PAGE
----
Monday, October 25, 2010

Is your fish a lefty or a righty?

You probably know that the right and left half of your brain do slightly different things. This is called lateralization of brain function, and it turns out fish have it too!

How do we know? Behold, the amazing detour test:

My drawing of the detour test, featuring Klaus.
So you make a fish detour around a striped clear barrier towards something on the other side, and whether it turns left or right can tell you about which side it prefers to view specific stimuli. This works because fish have monocular vision, with each eye on a different side of their head they they see totally different things with their left eye versus their right eye.

There have been a bunch of cool studies using this detour test that suggests that there is lateralization for aggression in a cichlid (which also depends on sex!) and in some other fish, sexual behaviorpredator avoidance behavior, and much more.

One of my favorites is titled "Sex differences in the cerebral lateralization of a cichlid fish when detouring to view emotionally conditioned stimuli" (Reddon and Hurd 2009). Even though they didn't find that many significant results (only one), I found this study awesome in its design. I mean, they were emotionally conditioning fish! How do you get a fish emotional? Show it a fishstick?

Here's how they did it. They conditioned convict cichlids to associate an object with either food (positive emotional valence) or a chemical alarm cue (negative emotional valence). The objects they used were probably just lying around the lab, but they seemed to work well for their purpose: a blue pipette tip box and a yellow tennis ball.

The conditioned stimuli. 

Then they gave the fish a detour test with the emotionally conditioned stimulus on the other side of the barrier. Their fish didn't seem to have a preferred side overall, regardless of whether the stimulus was positive or negative. However they did find an interaction between sex and emotional valence on lateralization: males were more lateralized in response to the negative stimulus while females were more lateralized in response to the positive stimulus. However, whether the lateralization was to the left or the right depended on the individual.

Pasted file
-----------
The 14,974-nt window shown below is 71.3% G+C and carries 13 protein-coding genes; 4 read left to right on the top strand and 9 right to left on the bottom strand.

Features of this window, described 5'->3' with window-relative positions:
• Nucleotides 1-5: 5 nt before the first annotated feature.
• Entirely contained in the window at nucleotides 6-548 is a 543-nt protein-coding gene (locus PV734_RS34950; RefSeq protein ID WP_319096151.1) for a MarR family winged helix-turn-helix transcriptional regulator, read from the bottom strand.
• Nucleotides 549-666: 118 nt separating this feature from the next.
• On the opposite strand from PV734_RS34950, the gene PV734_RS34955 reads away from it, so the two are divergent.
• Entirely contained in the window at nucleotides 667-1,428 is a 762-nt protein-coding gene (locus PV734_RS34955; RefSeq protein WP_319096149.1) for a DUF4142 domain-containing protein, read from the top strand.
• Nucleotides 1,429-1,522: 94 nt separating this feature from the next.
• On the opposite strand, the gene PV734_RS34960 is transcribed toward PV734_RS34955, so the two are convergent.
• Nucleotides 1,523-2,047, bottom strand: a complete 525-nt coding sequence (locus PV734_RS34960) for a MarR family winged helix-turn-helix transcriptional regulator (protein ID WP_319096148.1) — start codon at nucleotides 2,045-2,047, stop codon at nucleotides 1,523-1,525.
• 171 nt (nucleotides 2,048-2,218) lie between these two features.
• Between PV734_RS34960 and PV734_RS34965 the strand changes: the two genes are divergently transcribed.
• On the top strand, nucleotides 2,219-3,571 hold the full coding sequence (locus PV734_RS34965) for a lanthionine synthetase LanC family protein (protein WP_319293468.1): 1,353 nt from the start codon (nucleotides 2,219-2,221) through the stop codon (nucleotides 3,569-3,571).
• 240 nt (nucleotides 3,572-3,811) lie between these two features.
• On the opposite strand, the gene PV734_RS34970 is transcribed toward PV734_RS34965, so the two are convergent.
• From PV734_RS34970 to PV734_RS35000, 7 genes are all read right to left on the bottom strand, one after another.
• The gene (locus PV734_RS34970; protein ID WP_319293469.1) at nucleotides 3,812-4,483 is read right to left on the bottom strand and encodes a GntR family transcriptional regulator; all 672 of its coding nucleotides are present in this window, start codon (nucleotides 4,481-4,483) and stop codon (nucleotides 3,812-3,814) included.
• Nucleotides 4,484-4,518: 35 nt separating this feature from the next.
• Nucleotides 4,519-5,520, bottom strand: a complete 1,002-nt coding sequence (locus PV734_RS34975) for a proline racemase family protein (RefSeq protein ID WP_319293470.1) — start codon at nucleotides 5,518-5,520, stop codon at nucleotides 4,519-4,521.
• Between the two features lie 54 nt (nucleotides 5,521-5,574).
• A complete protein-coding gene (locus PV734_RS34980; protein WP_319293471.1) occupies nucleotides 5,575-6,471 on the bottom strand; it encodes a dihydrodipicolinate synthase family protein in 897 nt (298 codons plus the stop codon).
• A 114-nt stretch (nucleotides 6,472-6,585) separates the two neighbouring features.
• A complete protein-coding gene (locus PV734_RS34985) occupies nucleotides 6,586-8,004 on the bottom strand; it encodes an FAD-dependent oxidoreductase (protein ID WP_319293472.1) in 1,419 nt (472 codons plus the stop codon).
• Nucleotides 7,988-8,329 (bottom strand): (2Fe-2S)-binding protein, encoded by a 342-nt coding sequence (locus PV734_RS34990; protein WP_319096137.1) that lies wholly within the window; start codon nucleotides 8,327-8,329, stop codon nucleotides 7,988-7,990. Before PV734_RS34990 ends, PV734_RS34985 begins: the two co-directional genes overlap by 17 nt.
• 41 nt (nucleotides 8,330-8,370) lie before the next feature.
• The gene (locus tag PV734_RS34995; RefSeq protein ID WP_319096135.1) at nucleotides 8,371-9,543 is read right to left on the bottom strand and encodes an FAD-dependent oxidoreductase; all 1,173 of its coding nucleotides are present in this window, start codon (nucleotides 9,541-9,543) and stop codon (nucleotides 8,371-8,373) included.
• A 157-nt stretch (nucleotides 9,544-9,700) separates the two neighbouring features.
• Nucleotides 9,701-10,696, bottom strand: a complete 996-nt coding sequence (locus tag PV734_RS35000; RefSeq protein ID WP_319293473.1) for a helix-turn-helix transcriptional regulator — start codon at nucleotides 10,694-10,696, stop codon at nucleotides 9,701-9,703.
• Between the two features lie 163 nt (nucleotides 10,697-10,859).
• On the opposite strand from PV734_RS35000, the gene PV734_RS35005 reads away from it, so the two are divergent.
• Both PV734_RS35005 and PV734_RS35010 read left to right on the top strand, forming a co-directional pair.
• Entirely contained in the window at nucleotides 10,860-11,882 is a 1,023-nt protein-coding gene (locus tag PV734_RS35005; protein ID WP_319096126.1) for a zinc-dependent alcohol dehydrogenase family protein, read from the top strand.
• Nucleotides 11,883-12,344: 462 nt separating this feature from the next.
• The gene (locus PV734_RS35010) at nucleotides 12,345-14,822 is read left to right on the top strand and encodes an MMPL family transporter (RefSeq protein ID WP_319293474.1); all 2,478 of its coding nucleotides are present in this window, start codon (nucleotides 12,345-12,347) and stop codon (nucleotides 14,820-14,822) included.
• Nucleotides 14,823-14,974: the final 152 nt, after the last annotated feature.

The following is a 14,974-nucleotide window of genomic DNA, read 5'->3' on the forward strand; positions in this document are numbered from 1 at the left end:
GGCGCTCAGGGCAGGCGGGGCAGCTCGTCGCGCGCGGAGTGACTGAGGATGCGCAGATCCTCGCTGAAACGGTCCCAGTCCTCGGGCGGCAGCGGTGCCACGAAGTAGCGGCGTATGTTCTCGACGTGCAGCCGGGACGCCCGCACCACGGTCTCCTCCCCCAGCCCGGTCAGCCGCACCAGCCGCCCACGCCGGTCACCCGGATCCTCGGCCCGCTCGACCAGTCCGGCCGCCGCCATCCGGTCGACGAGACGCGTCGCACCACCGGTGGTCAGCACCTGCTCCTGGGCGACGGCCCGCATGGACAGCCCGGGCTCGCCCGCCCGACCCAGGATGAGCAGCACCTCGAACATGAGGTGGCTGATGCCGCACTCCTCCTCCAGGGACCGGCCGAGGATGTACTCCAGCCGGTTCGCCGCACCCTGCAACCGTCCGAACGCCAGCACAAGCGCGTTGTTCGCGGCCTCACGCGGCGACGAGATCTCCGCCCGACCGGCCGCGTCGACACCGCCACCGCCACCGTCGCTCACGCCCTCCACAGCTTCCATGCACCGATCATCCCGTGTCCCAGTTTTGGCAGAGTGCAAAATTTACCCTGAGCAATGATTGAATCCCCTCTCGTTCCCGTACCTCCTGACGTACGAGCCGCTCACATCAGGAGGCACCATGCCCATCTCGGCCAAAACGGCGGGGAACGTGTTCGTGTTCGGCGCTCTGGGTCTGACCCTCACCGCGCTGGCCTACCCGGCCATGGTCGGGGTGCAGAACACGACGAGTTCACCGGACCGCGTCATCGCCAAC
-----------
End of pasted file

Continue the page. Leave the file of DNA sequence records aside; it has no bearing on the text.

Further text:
So unlike other fish, where lateralization is consistent within a population and is genetically based, it looks like convict cichlids are lateralized at the individual level. The authors don't come up with an explanation for the sex differences that they found, although they do mention that convict cichlids are biparental and males and females typically have sex-specific parental roles. The males primarily defend the offspring from intruders will the females stay close to the offspring and nurture them. Perhaps males have a specialized center on one side of their brain that responds to alarm cues, in order to respond better to attacks from predators?

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